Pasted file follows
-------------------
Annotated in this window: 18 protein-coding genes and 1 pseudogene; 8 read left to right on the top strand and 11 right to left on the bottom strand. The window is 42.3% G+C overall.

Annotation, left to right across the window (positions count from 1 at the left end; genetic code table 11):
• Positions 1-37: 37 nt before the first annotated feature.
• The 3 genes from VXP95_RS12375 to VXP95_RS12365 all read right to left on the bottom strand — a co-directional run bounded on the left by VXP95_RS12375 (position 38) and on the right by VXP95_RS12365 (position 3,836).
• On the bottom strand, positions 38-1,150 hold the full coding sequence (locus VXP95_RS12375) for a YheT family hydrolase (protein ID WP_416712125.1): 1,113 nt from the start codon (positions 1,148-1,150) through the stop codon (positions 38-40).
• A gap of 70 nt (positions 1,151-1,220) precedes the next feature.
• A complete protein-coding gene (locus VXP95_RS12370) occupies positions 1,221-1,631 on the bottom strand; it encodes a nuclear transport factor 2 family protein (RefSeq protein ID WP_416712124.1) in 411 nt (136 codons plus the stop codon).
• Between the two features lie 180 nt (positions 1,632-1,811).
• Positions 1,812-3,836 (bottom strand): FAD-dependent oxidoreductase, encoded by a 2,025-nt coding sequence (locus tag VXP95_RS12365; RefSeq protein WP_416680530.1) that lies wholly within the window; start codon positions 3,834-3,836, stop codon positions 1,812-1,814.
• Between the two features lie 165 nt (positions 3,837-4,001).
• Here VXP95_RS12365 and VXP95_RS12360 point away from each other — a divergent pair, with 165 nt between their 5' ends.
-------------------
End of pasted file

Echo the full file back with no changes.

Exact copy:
Annotated in this window: 18 protein-coding genes and 1 pseudogene; 8 read left to right on the top strand and 11 right to left on the bottom strand. The window is 42.3% G+C overall.

Annotation, left to right across the window (positions count from 1 at the left end; genetic code table 11):
• Positions 1-37: 37 nt before the first annotated feature.
• The 3 genes from VXP95_RS12375 to VXP95_RS12365 all read right to left on the bottom strand — a co-directional run bounded on the left by VXP95_RS12375 (position 38) and on the right by VXP95_RS12365 (position 3,836).
• On the bottom strand, positions 38-1,150 hold the full coding sequence (locus VXP95_RS12375) for a YheT family hydrolase (protein ID WP_416712125.1): 1,113 nt from the start codon (positions 1,148-1,150) through the stop codon (positions 38-40).
• A gap of 70 nt (positions 1,151-1,220) precedes the next feature.
• A complete protein-coding gene (locus VXP95_RS12370) occupies positions 1,221-1,631 on the bottom strand; it encodes a nuclear transport factor 2 family protein (RefSeq protein ID WP_416712124.1) in 411 nt (136 codons plus the stop codon).
• Between the two features lie 180 nt (positions 1,632-1,811).
• Positions 1,812-3,836 (bottom strand): FAD-dependent oxidoreductase, encoded by a 2,025-nt coding sequence (locus tag VXP95_RS12365; RefSeq protein WP_416680530.1) that lies wholly within the window; start codon positions 3,834-3,836, stop codon positions 1,812-1,814.
• Between the two features lie 165 nt (positions 3,837-4,001).
• Here VXP95_RS12365 and VXP95_RS12360 point away from each other — a divergent pair, with 165 nt between their 5' ends.